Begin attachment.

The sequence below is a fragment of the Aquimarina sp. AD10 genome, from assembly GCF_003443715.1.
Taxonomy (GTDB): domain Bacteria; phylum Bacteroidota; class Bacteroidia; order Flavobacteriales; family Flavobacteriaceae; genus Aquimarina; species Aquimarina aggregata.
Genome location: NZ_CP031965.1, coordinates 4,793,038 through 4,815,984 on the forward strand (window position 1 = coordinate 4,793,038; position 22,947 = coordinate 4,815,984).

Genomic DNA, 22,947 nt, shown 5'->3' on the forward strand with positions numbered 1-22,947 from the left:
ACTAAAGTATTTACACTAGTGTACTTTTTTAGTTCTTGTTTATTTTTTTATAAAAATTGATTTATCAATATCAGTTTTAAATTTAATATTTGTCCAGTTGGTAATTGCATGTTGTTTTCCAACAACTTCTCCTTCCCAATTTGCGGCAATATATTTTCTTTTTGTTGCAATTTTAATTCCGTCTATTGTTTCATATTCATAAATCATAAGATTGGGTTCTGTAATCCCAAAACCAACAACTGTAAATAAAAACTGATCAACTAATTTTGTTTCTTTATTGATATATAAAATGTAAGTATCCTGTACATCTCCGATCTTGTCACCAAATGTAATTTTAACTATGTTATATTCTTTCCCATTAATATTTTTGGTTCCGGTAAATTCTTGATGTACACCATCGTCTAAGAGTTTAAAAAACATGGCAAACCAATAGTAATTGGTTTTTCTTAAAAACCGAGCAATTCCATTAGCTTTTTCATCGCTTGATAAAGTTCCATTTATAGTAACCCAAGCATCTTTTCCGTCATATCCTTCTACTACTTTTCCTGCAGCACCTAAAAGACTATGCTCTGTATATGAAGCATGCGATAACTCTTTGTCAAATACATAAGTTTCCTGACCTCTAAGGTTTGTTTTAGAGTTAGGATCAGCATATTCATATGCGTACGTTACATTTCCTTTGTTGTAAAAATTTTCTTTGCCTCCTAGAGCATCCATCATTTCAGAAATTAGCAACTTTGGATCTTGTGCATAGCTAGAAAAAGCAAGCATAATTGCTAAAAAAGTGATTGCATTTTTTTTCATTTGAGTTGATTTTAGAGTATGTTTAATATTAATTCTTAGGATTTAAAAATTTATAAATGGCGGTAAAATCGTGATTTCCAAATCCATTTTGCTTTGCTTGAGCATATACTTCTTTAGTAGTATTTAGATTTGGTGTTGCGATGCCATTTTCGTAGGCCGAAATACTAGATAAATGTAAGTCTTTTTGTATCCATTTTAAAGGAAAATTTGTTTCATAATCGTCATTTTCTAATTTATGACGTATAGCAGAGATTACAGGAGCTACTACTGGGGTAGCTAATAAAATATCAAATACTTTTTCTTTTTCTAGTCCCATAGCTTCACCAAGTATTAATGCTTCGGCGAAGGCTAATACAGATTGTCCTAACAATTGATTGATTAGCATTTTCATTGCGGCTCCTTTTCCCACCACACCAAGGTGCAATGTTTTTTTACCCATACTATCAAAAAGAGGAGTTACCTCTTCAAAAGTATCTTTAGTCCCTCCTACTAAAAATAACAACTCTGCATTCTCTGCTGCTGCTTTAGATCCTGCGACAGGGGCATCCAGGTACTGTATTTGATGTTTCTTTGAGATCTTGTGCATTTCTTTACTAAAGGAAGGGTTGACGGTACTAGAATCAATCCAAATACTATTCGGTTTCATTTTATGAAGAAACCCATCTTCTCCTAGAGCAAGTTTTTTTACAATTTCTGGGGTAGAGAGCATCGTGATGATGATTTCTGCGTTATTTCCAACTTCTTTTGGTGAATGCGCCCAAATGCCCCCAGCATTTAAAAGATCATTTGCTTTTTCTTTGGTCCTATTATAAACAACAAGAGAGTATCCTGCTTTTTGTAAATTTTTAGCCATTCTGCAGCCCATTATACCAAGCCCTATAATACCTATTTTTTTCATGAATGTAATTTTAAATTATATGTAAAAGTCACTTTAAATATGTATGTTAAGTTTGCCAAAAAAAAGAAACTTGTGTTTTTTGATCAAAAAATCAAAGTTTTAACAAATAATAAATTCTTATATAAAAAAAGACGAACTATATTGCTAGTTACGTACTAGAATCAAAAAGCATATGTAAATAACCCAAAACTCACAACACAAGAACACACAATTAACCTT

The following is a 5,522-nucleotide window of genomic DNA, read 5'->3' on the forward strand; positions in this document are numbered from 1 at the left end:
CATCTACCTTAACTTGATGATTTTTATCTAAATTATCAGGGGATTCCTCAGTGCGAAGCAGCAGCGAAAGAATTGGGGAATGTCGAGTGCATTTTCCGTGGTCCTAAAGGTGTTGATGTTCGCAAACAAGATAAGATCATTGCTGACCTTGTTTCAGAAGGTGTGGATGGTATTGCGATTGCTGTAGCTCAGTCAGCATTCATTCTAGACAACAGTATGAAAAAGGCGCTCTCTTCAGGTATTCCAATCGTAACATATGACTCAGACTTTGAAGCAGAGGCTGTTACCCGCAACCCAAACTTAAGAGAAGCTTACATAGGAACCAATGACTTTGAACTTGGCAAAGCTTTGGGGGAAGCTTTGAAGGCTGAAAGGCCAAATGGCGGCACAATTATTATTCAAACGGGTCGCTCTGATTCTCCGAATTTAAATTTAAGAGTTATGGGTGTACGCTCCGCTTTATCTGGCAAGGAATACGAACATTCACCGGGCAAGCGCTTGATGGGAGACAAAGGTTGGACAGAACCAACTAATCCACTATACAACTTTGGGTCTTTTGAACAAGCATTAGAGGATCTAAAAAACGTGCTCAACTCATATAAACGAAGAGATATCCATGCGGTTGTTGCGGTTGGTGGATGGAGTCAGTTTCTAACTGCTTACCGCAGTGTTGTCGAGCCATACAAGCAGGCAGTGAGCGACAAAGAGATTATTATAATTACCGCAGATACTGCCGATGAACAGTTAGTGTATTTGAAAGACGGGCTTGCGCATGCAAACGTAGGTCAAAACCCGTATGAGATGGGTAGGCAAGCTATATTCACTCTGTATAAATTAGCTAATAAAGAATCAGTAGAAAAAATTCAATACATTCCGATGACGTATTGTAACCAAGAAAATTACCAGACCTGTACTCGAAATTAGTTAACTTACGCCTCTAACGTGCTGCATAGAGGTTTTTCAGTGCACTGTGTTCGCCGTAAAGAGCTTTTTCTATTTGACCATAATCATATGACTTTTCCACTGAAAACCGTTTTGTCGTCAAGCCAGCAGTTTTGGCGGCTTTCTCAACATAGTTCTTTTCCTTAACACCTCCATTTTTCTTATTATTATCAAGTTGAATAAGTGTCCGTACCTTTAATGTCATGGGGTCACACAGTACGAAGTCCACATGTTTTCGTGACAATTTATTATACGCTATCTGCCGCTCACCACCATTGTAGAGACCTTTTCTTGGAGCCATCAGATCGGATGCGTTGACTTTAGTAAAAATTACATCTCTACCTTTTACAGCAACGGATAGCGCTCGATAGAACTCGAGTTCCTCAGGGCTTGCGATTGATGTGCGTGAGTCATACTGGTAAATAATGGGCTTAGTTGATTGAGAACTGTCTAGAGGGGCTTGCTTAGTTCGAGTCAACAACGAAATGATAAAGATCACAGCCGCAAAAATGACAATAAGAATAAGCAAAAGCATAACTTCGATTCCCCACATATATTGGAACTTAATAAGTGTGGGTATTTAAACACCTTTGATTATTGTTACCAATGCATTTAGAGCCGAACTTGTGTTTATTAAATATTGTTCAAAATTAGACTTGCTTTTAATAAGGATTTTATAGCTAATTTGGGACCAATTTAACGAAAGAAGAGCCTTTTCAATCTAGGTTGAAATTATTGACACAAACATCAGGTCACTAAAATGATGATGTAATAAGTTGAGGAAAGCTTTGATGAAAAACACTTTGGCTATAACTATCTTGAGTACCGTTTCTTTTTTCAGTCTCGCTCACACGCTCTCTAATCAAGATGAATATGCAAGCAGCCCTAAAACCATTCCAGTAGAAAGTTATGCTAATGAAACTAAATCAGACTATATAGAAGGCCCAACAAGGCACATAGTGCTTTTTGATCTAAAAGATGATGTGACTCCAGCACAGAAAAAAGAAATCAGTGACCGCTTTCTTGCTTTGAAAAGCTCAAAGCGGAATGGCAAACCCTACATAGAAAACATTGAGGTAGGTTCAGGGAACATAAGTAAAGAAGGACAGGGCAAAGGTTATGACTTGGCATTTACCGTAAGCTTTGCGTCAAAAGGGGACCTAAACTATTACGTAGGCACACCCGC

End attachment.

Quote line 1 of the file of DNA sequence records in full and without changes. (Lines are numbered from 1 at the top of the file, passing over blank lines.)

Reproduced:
The sequence below is a fragment of the Aquimarina sp. AD10 genome, from assembly GCF_003443715.1.